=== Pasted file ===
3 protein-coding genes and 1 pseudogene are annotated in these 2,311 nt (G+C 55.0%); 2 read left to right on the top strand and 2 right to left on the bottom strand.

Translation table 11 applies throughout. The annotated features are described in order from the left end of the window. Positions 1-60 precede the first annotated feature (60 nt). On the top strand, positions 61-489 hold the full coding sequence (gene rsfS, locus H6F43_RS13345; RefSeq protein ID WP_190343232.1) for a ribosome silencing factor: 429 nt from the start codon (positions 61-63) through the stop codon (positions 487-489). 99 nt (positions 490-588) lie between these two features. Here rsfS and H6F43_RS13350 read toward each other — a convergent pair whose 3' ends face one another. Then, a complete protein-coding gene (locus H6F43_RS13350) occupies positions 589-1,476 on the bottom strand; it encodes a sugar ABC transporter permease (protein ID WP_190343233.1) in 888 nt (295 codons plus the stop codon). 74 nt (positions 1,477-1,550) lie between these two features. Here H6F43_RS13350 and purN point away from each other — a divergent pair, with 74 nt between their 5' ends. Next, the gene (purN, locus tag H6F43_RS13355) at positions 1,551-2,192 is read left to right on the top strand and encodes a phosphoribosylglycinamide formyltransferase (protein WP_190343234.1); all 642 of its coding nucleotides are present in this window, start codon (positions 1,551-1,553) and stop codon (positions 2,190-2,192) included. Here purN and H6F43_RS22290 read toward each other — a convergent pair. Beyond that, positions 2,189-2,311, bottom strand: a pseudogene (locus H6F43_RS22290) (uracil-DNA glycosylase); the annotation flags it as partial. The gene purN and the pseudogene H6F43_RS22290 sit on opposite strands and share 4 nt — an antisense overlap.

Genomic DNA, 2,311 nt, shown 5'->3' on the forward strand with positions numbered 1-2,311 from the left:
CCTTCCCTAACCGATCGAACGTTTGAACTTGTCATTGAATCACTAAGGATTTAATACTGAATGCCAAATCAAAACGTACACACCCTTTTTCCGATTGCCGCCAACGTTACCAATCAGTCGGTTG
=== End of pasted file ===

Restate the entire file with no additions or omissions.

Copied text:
3 protein-coding genes and 1 pseudogene are annotated in these 2,311 nt (G+C 55.0%); 2 read left to right on the top strand and 2 right to left on the bottom strand.

Translation table 11 applies throughout. The annotated features are described in order from the left end of the window. Positions 1-60 precede the first annotated feature (60 nt). On the top strand, positions 61-489 hold the full coding sequence (gene rsfS, locus H6F43_RS13345; RefSeq protein ID WP_190343232.1) for a ribosome silencing factor: 429 nt from the start codon (positions 61-63) through the stop codon (positions 487-489). 99 nt (positions 490-588) lie between these two features. Here rsfS and H6F43_RS13350 read toward each other — a convergent pair whose 3' ends face one another. Then, a complete protein-coding gene (locus H6F43_RS13350) occupies positions 589-1,476 on the bottom strand; it encodes a sugar ABC transporter permease (protein ID WP_190343233.1) in 888 nt (295 codons plus the stop codon). 74 nt (positions 1,477-1,550) lie between these two features. Here H6F43_RS13350 and purN point away from each other — a divergent pair, with 74 nt between their 5' ends. Next, the gene (purN, locus tag H6F43_RS13355) at positions 1,551-2,192 is read left to right on the top strand and encodes a phosphoribosylglycinamide formyltransferase (protein WP_190343234.1); all 642 of its coding nucleotides are present in this window, start codon (positions 1,551-1,553) and stop codon (positions 2,190-2,192) included. Here purN and H6F43_RS22290 read toward each other — a convergent pair. Beyond that, positions 2,189-2,311, bottom strand: a pseudogene (locus H6F43_RS22290) (uracil-DNA glycosylase); the annotation flags it as partial. The gene purN and the pseudogene H6F43_RS22290 sit on opposite strands and share 4 nt — an antisense overlap.

Genomic DNA, 2,311 nt, shown 5'->3' on the forward strand with positions numbered 1-2,311 from the left:
CCTTCCCTAACCGATCGAACGTTTGAACTTGTCATTGAATCACTAAGGATTTAATACTGAATGCCAAATCAAAACGTACACACCCTTTTTCCGATTGCCGCCAACGTTACCAATCAGTCGGTTG